Recent developments in zeolite technology have provided a group of medium pore siliceous materials having similar pore geometry. Most prominent among these intermediate pore size zeolites is ZSM-5, which is usually synthesized with Bronsted acid active sites by incorporating a tetrahedrally coordinated metal, such as Al, Ga, B or Fe, within the zeolitic framework. These medium pore zeolites are favored for acid catalysis; however, the advantages of ZSM-5 structures may be utilized by employing highly siliceous materials or cystalline metallosilicate having one or more tetrahedral species having varying degrees of acidity. ZSM-5 crystalline structure is readily recognized by its X-ray diffraction pattern, which is described in U.S. Pat. No. 3,702,866 (Argauer, et al.), incorporated by reference.
The oligomerization catalysts preferred for use herein include the medium pore (i.e., about 5-7A) shape-selective crystalline aluminosilicate zeolites having a silica-to-alumina ratio of at least 12, a constraint index of about 1 to 12 and significant Bronsted acid activity. In the primary stage reactor the coked catalyst preferably have an acid activity (alpha value) of about 0.1 to 20 under steady state process conditions to achieve the required degree of reaction severity. The second stage catalyst is generally more active (e.g.--alpha value of 10-200 or higher). Representative of the ZSM-5 type zeolites are ZSM-5, ZSM-11, ZSM-12, ZSM-22, ZSM-23, and ZSM-35. ZSM-5 is disclosed in U.S. Pat. No. 3,702,886 and U.S. Pat. No. Re. 29,948. Other suitable zeolites are disclosed in U.S. Pat. Nos. 3,709,979; 3,832,449; 4,076,979; 3,832,449; 4,076,842; 4,016,245 and 4,046,839; 4,414,423; 4,417,086; 4,517,396 and 4,542,251. The disclosures of these patents are incorporated herein by reference. While suitable zeolites having a coordinated metal oxide to silica molar ratio of 20:1 to 200:1 or higher may be used, it is advantageous to employ a standard ZSM-5 having a silica alumina molar ratio of about 25:1 to 70:1, suitably modified. A typical zeolite catalyst component having Bronsted acid sites may consist essentially of crystalline aluminosilicate having the structure of ZSM-5 zeolite with 5 to 95 wt. % silica, clay and/or alumina binder.
These siliceous zeolites may be employed in their acid form, ion exchanged or impregnated with one or more suitable metals, such as Ga, Pd, Zn, Ni, Co and/or other metals of Periodic Groups III to VIII. Gallium and other metals are known to promote aromatics formation under the process conditions of the primary stage reactor. Ni-exchanged or impregnated catalyst is particularly useful in converting ethene under low severity conditions. The zeolite may include other components, generally one or more metals of group IB, IIB, IIIB, VA, VIA or VIIIA of the Periodic Table (IUPAC). Useful hydrogenation components include the noble metals of Group VIIIA, especially platinum, but other noble metals, such as palladium, gold, silver, rhenium or rhodium, may also be used. Base metal hydrogenation components may also be used, especially nickel, cobalt, molybdenum, tungsten, copper or zinc. The catalyst materials may include two or more catalytic components, such as a metallic oligomerization component (e.g., ionic Ni+2, and a shape-selective medium pore acidic oligomerization catalyst, such as ZSM-5 zeolite) which components may be present in admixture or combined in a unitary bifunctional solid particle. It is possible to utilize an ethene dimerization metal or oligomerization agent to effectively convert feedstock ethene in a continuous reaction zone. Certain of the ZSM-5 type medium pore shape selective catalysts are sometimes known as pentasils. In addition to the preferred aluminosilicates, the borosilicate, ferrosilicate and "silicalite" materials may be employed.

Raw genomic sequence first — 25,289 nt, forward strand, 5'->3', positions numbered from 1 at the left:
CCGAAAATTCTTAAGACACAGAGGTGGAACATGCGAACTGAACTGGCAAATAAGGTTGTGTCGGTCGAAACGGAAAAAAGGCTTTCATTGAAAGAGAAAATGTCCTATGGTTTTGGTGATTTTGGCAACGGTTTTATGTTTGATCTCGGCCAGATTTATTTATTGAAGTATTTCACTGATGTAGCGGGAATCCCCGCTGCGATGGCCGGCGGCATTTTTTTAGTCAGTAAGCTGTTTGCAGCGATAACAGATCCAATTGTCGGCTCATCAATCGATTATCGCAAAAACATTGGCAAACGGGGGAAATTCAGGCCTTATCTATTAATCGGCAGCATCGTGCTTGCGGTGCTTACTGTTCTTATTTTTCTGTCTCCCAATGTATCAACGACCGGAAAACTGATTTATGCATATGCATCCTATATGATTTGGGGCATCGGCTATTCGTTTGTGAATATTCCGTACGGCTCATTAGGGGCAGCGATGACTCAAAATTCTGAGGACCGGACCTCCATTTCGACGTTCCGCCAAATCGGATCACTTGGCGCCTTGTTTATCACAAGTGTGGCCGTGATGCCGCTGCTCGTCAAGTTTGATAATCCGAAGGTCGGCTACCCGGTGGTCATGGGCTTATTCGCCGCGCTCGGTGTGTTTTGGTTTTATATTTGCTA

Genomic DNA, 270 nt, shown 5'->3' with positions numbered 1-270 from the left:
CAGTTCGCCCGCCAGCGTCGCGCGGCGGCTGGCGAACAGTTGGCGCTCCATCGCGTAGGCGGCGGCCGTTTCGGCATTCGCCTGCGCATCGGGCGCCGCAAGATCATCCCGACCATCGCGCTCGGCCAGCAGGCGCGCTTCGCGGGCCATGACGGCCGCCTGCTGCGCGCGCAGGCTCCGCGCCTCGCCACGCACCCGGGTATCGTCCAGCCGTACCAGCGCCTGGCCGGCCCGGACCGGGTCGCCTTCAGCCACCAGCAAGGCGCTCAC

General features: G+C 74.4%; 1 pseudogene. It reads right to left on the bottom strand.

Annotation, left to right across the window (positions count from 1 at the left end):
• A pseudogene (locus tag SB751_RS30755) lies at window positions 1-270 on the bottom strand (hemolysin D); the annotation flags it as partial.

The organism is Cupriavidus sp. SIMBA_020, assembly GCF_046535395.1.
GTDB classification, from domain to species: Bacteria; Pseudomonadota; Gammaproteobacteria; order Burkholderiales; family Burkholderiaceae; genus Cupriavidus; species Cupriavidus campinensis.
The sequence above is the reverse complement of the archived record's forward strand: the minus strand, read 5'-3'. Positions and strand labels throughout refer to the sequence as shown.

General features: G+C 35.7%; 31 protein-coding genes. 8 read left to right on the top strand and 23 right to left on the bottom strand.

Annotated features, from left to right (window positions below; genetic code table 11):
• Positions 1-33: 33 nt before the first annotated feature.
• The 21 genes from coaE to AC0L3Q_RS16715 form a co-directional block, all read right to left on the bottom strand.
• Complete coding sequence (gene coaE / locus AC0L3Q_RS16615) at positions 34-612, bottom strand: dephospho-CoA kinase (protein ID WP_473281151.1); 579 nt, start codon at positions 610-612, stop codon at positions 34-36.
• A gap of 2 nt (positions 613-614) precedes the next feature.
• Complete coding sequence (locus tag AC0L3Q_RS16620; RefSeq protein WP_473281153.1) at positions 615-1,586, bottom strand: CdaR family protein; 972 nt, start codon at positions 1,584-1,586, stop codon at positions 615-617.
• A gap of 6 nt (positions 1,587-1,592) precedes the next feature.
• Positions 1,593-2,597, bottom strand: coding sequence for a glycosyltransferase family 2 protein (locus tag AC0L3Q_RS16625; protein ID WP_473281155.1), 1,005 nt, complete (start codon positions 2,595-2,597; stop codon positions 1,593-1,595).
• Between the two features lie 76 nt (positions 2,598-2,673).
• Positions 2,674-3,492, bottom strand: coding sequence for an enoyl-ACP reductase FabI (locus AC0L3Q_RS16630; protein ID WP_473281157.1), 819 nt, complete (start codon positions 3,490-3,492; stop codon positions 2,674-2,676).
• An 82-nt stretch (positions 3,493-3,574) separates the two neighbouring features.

ZSM-5 type pentasil zeolites are particularly useful in the process because of their regenerability, long life and stability under the extreme conditions of operation. Usually the zeolite crystals have a crystal size from about 0.01 to over 2 microns or more, with 0.02-1 micron being preferred.
Catalyst versatility permits similar zeolites to be used in both the primary stage and distillate mode secondary oligomerization stage. While it is within the inventive concept to employ substantially different catalysts in these stages, it is advantageous to employ a standard ZSM-5, suitability modified. In the description of preferred embodiments primary stage fluidized bed catalyst particles consist essentially of 25% H-ZSM-5 catalyst contained within a silica-alumina matrix and having a fresh alpha value of less than about 100, based on total catalyst weight. The secondary stage catalyst may consist of a standard 70:1 aluminosilicate H-ZSM-5 extrudate having an acid value of at least 20, preferably 150 or higher.
The preferred primary stage reactor is a fluidized reactor system operating under turbulent fluidization. Particle size distribution can be a significant factor in achieving overall homogeneity in turbulent regime fluidization. It is desired to operate the process with particles that will mix well throughout the bed. Large particles having a particle size greater than 250 microns should be avoided, and it is advantageous to employ a particle size range consisting essentially of 1 to 150 microns. Average particle size is usually about 20 to 100 microns, preferably 40 to 80 microns. Particle distribution may be enhanced by having a mixture of larger and smaller particles within the operative range, and it is particularly desirable to have a significant amount of fines. Close control of distribution can be maintained to keep about 10 to 25 wt % of the total catalyst in the reaction zone in the size range less than 32 microns. This class of fluidizable particles is classified as Geldart Group A. Accordingly, the fluidization regime is controlled to assure operation between the transition velocity and transport velocity. Fluidization conditions are substantially different from those found in non-turbulent dense beds or transport beds.